January 20, 2022

Cortland ER sees uptick as virus surges

Hospital can get help from larger network

Guthrie Cortland Medical Center Logo

Guthrie Cortland Medical Center is seeing an increase in emergency room patients, but is using staff from other Guthrie facilities to cope, the health organization reports.

“There’s no doubt we’re seeing an uptick in our volume,” Dr. Paula Brooks, the health system’s chief medical officer, said in late December.

During the COVID-19 shutdown, people stayed home more and didn’t get sick from the usual non-COVID diseases, Brooks said. Now that residents are out in the community again, Guthrie is seeing an increase in ER patients.

“In the adult population, what we are seeing is pent-up demand,” said Dr. Nicole Villapiano, an internal medicine specialist and pediatrician and a member of the Cortland County Health Board.

Adults delayed care for chronic conditions during the pandemic and had difficulty in controlling them at home, Villapiano said. “Now those chronic conditions are coming home to roost,” she said. “In my own (adult patient) population, I’ve had to send patients to the ER because of their own chronic conditions.”

The increase began nearly a month ago, reports the Onondaga County Medical Society. And it continues across the state as Gov. Kathy Hochul announced a plan Friday to fight a winter surge of coronavirus.

“We can get through this surge through targeted actions, partnerships with local leaders and by taking common-sense steps to keep us all safe: get vaccinated, get boosted, and wear a mask indoors,” Hochul said.

Her plan would focus on expanding access to vaccines and boosters — including a series of vaccine clinics in Cortland County over the coming weeks — supporting hospitals by mobilizing the National Guard to train as emergency medical technicians and expanding hospital capacity, distributing masks and increasing testing.

“We have every tool to keep our families and communities safe,” said acting Health Commissioner Dr. Mary T. Bassett. “We must ensure we use them all.”

COVID-19 and the new Omicron variant are complicating care at the Guthrie emergency department, as well.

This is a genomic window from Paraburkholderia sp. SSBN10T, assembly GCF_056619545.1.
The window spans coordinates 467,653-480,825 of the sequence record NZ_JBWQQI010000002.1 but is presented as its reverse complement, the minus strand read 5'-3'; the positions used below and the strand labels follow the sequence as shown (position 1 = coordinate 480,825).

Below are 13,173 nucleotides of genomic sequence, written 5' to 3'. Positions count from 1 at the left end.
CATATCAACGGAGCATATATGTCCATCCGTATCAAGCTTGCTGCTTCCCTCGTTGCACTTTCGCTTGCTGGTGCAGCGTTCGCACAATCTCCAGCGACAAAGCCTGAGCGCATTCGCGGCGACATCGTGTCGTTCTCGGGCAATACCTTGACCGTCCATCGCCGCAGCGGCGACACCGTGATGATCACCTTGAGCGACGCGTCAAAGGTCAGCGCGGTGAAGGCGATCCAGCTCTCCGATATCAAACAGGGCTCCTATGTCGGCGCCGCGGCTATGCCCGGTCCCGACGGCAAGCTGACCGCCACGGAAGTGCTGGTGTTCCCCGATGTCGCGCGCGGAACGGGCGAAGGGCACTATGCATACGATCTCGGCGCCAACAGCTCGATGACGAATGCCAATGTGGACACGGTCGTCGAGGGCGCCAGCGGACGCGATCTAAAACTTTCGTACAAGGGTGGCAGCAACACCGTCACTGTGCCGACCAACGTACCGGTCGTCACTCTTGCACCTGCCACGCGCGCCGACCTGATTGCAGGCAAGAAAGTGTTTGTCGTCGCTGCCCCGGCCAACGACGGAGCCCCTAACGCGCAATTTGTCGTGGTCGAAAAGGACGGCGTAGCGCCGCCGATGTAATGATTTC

“There are a lot of COVID patients that come through the Guthrie ER,” Villapiano said. If patients have a cough, fever or weakness, the emergency department must treat them as if they have COVID until the results of a rapid COVID test are known, she said.

Guthrie declined to provide statistics regarding patient influx for any particular date.

“Due to the rapidly changing status of a facility on any given day, the hospital doesn’t speak about any one moment in time,” said representative Steve Osterhaus.

Still, the number of COVID-19 positive patients is “a significant and increasing proportion,” Villapiano said.

Individuals need to think of getting layers of COVID protection — vaccines, boosters, masks and tests — to not contribute to the patient load at Guthrie Cortland emergency department and hospital, she said.

“We’re right back where we were on January 2021 at the height of the pandemic,” Villapiano said. “Our emergency room, which is already stretched. Our hospital, which is already full.”

The Onondaga County Medical Society confirmed Central New York emergency departments were hard-pressed in a statement Dec. 7.

“As you know, or have heard from your patients and in the media, the local urgent care facilities and emergency rooms have been overwhelmed with visits, all having extremely long associated waiting times,” wrote President Dr. Robert Dracker. “Additionally, our local hospitals have had to resort to Diversion Status, due to unavailable services and hospital beds.”

Villapiano noted the trend in emergency room visits is up across the nation.

“This is not even a Central New York problem,” she said. “This is across the country.”

During an 11-hour period in the Cortland hospitalís emergency department from Dec. 10 into Dec. 11, nurses sweated and ran. All of the regular emergency rooms were full, as were 10 beds in the hallways. Recliners were added to accommodate additional patients.

A teenage boy was bandaged up after a lawnmower accident, a 16-year-old boy was taken to Golisano Children’s Hospital, an elderly woman suffered chest pain and asked for a stiff drink, another older woman suffered a neck injury in a fall and asked to leave as she was tired of waiting, and an elderly man screamed sporadically.

Others were more serious: a woman with a broken hip and pelvis was put in another area of the hospital so she could at least have a room, and another patient was sent directly to the operating room.

The Cortland hospital is in the equivalent of a yellow-alert phase and has plans to cope should an increasing number of emergency room patients push the hospitalís resources further, Brooks said.

“We are still in the beginning stages,” Brooks said of its emergency capacity plan, and the system is paying attention so that it can be ready to adjust.

“One thing about being in the ER, it’s very ebb and flow,” Brooks said. Guthrie can transfer staff from facilities with a lighter load to facilities that need help, she said.

The Cortland hospital announced Dec. 7 non-essential surgeries at the hospital would be postponed, except for worsening patients. The state Health Department required the move as a seven-day average of hospital capacity put Guthrie Cortland below 10% availability for open, staffed beds.

“Despite the state mandate, we are confident we have the beds available to treat patients and continue to remind the community not to delay needed care,” the hospital announced in a news release. “Our emergency room remains open and ready to care for patients.”